I can’t tell you how many times people have said to my face, “I’d rather just die than live your life.”

What?! How is that ok?? There’s never a reason to say that to anyone! I’ve watched a lot of people face a lot of tough life circumstances, and while I don’t generally envy them, I’ve never had any inclination to tell someone their life is worse than death. Never have I ever. What’s the right response to that anyway?? I’m pretty sure I’m not supposed to agree, “Yeah, you’re right, I probably should just off myself.” Or maybe I am? Am I supposed to argue and persuade them that my life is worth living? That’s a really crazy position to put a person in. Why should I defend my quality of life to random people on demand? Typically I just settle for looking at them with a baffled look on my face. It’s the most sincere response I can muster, and it puts the burden back on them to explain themself.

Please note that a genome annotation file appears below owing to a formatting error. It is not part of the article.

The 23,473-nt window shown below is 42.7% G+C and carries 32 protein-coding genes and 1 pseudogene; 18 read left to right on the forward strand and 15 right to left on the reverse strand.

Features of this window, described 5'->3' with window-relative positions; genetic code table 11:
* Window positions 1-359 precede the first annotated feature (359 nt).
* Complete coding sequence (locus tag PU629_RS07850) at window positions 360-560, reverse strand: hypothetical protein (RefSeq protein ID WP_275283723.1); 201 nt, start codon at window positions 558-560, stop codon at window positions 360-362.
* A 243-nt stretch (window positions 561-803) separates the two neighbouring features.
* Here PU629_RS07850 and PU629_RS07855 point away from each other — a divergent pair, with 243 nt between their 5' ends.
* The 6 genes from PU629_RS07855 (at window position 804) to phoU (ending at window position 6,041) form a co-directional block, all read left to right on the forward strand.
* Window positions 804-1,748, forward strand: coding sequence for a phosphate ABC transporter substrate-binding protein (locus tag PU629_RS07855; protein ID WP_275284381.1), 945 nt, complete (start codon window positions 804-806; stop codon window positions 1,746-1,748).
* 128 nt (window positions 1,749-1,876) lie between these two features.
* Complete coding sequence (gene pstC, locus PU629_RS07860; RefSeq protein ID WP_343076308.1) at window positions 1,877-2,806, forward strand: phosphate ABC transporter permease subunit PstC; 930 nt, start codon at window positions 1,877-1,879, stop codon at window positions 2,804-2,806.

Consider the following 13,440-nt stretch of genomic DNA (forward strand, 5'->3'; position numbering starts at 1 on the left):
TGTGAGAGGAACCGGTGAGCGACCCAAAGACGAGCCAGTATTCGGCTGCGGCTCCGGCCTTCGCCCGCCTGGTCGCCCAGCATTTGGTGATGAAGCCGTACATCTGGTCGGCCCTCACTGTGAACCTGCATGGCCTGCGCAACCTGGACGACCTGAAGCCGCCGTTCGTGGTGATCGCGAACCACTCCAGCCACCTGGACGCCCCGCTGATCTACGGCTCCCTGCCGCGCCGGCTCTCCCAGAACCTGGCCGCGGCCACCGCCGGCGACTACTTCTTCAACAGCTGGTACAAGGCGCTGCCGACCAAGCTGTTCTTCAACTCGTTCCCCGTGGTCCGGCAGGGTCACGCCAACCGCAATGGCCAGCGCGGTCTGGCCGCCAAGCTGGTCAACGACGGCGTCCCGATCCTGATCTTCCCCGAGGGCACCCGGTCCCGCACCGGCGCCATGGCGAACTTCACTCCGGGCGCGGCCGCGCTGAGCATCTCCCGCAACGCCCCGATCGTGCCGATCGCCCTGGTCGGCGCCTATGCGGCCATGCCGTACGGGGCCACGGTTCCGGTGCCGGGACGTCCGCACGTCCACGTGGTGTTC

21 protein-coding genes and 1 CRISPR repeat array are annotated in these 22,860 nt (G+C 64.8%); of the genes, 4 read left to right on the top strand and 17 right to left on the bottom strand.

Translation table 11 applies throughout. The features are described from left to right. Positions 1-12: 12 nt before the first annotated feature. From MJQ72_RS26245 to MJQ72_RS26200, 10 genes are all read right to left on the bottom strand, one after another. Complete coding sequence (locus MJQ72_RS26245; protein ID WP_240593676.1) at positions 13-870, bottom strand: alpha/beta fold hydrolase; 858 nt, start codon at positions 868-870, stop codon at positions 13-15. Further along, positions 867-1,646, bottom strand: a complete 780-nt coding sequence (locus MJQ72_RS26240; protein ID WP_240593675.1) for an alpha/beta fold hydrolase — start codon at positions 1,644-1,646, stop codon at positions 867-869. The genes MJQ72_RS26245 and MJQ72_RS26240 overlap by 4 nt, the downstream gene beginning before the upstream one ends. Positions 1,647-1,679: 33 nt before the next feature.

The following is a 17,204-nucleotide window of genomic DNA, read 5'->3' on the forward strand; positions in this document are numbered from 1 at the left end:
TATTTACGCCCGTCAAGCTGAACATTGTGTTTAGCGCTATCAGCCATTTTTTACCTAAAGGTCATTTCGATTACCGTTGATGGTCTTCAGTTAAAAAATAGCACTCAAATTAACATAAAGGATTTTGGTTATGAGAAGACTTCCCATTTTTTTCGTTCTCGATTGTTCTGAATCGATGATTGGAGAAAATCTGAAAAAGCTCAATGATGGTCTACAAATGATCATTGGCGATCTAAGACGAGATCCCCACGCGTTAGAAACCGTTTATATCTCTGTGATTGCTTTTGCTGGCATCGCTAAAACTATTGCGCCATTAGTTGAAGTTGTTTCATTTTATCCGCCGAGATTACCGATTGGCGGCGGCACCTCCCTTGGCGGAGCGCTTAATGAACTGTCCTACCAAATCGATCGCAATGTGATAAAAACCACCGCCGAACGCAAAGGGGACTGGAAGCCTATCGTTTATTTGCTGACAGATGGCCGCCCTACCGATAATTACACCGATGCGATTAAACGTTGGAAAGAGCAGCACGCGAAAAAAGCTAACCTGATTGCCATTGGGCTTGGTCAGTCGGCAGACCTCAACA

It isn’t just socially inept individuals who make me defend my life’s value either. It’s society at large. Let me tell you about the cognitive dissonance it takes to be a liberal Portlander in a wheelchair.

To be a card-carrying liberal Portlander, it’s basically required that you can deliver a lecture on environmentalism, income inequality, or LGBT issues at the drop of a hat. That’s cool. It’s also highly recommended that you can at least throw around a few terms to show your awareness of racism, feminism, and immigration issues. Also cool. But when it comes to disability issues, my people suddenly turn on me. I challenge you to find an able-bodied liberal that can even name some actual, relevant disability issues.